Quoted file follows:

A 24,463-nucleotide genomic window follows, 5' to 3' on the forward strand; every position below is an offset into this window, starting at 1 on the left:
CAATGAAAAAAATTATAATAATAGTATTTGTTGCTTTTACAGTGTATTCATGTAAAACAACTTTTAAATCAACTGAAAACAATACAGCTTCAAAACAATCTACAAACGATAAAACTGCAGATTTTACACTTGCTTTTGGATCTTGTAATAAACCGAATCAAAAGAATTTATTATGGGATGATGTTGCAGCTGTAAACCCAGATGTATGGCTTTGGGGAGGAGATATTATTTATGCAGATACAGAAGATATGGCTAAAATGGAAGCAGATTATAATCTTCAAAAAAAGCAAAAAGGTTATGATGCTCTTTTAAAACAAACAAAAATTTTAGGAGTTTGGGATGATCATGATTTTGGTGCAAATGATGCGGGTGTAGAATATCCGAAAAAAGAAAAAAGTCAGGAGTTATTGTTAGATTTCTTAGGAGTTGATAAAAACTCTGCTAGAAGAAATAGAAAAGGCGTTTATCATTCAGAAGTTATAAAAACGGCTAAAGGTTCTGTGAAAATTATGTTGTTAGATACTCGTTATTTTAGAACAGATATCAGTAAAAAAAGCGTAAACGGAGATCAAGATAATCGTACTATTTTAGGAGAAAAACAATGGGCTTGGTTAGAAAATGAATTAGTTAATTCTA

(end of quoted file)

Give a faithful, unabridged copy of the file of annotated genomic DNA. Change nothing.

A 24,463-nucleotide genomic window follows, 5' to 3' on the forward strand; every position below is an offset into this window, starting at 1 on the left:
CAATGAAAAAAATTATAATAATAGTATTTGTTGCTTTTACAGTGTATTCATGTAAAACAACTTTTAAATCAACTGAAAACAATACAGCTTCAAAACAATCTACAAACGATAAAACTGCAGATTTTACACTTGCTTTTGGATCTTGTAATAAACCGAATCAAAAGAATTTATTATGGGATGATGTTGCAGCTGTAAACCCAGATGTATGGCTTTGGGGAGGAGATATTATTTATGCAGATACAGAAGATATGGCTAAAATGGAAGCAGATTATAATCTTCAAAAAAAGCAAAAAGGTTATGATGCTCTTTTAAAACAAACAAAAATTTTAGGAGTTTGGGATGATCATGATTTTGGTGCAAATGATGCGGGTGTAGAATATCCGAAAAAAGAAAAAAGTCAGGAGTTATTGTTAGATTTCTTAGGAGTTGATAAAAACTCTGCTAGAAGAAATAGAAAAGGCGTTTATCATTCAGAAGTTATAAAAACGGCTAAAGGTTCTGTGAAAATTATGTTGTTAGATACTCGTTATTTTAGAACAGATATCAGTAAAAAAAGCGTAAACGGAGATCAAGATAATCGTACTATTTTAGGAGAAAAACAATGGGCTTGGTTAGAAAATGAATTAGTTAATTCTA